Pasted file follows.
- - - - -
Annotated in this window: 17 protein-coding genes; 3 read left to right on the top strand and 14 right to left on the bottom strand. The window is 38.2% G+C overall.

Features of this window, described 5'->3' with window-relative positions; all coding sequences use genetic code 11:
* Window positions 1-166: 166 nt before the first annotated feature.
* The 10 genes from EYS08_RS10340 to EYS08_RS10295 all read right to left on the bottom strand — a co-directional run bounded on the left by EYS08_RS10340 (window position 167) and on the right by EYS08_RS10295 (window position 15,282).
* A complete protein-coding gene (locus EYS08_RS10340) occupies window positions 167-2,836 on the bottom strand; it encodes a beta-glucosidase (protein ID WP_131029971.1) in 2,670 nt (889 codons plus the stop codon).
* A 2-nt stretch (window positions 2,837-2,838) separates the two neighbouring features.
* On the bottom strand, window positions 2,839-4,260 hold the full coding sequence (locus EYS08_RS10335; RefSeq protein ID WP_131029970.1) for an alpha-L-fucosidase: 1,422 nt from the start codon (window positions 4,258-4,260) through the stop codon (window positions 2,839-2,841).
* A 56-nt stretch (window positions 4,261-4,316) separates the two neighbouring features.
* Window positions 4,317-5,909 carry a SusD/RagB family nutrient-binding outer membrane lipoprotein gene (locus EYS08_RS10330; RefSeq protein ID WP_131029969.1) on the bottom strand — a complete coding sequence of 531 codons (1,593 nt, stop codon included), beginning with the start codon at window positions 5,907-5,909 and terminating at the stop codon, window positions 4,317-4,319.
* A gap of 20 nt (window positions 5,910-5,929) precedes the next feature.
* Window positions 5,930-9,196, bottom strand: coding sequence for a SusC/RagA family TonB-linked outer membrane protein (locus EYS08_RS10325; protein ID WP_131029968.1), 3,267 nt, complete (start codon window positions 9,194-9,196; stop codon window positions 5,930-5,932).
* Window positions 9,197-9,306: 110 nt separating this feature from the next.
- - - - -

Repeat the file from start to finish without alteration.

Annotated in this window: 17 protein-coding genes; 3 read left to right on the top strand and 14 right to left on the bottom strand. The window is 38.2% G+C overall.

Features of this window, described 5'->3' with window-relative positions; all coding sequences use genetic code 11:
* Window positions 1-166: 166 nt before the first annotated feature.
* The 10 genes from EYS08_RS10340 to EYS08_RS10295 all read right to left on the bottom strand — a co-directional run bounded on the left by EYS08_RS10340 (window position 167) and on the right by EYS08_RS10295 (window position 15,282).
* A complete protein-coding gene (locus EYS08_RS10340) occupies window positions 167-2,836 on the bottom strand; it encodes a beta-glucosidase (protein ID WP_131029971.1) in 2,670 nt (889 codons plus the stop codon).
* A 2-nt stretch (window positions 2,837-2,838) separates the two neighbouring features.
* On the bottom strand, window positions 2,839-4,260 hold the full coding sequence (locus EYS08_RS10335; RefSeq protein ID WP_131029970.1) for an alpha-L-fucosidase: 1,422 nt from the start codon (window positions 4,258-4,260) through the stop codon (window positions 2,839-2,841).
* A 56-nt stretch (window positions 4,261-4,316) separates the two neighbouring features.
* Window positions 4,317-5,909 carry a SusD/RagB family nutrient-binding outer membrane lipoprotein gene (locus EYS08_RS10330; RefSeq protein ID WP_131029969.1) on the bottom strand — a complete coding sequence of 531 codons (1,593 nt, stop codon included), beginning with the start codon at window positions 5,907-5,909 and terminating at the stop codon, window positions 4,317-4,319.
* A gap of 20 nt (window positions 5,910-5,929) precedes the next feature.
* Window positions 5,930-9,196, bottom strand: coding sequence for a SusC/RagA family TonB-linked outer membrane protein (locus EYS08_RS10325; protein ID WP_131029968.1), 3,267 nt, complete (start codon window positions 9,194-9,196; stop codon window positions 5,930-5,932).
* Window positions 9,197-9,306: 110 nt separating this feature from the next.